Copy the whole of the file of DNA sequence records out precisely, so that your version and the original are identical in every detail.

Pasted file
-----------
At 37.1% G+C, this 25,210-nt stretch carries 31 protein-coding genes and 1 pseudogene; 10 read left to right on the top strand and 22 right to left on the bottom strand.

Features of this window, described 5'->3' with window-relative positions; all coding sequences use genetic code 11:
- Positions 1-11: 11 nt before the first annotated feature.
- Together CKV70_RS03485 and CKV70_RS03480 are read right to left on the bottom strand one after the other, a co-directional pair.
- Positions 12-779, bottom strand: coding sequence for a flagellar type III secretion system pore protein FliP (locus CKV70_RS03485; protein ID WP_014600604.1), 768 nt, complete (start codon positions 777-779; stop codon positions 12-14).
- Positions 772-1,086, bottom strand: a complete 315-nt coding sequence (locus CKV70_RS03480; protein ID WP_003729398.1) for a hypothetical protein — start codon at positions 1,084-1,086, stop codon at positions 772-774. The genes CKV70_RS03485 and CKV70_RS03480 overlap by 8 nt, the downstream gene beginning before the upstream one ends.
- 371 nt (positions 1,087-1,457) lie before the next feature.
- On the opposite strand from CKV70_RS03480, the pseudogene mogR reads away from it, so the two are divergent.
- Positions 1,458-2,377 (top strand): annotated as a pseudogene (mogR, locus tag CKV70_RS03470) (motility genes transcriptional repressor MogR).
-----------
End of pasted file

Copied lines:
At 37.1% G+C, this 25,210-nt stretch carries 31 protein-coding genes and 1 pseudogene; 10 read left to right on the top strand and 22 right to left on the bottom strand.

Features of this window, described 5'->3' with window-relative positions; all coding sequences use genetic code 11:
- Positions 1-11: 11 nt before the first annotated feature.
- Together CKV70_RS03485 and CKV70_RS03480 are read right to left on the bottom strand one after the other, a co-directional pair.
- Positions 12-779, bottom strand: coding sequence for a flagellar type III secretion system pore protein FliP (locus CKV70_RS03485; protein ID WP_014600604.1), 768 nt, complete (start codon positions 777-779; stop codon positions 12-14).
- Positions 772-1,086, bottom strand: a complete 315-nt coding sequence (locus CKV70_RS03480; protein ID WP_003729398.1) for a hypothetical protein — start codon at positions 1,084-1,086, stop codon at positions 772-774. The genes CKV70_RS03485 and CKV70_RS03480 overlap by 8 nt, the downstream gene beginning before the upstream one ends.
- 371 nt (positions 1,087-1,457) lie before the next feature.
- On the opposite strand from CKV70_RS03480, the pseudogene mogR reads away from it, so the two are divergent.
- Positions 1,458-2,377 (top strand): annotated as a pseudogene (mogR, locus tag CKV70_RS03470) (motility genes transcriptional repressor MogR).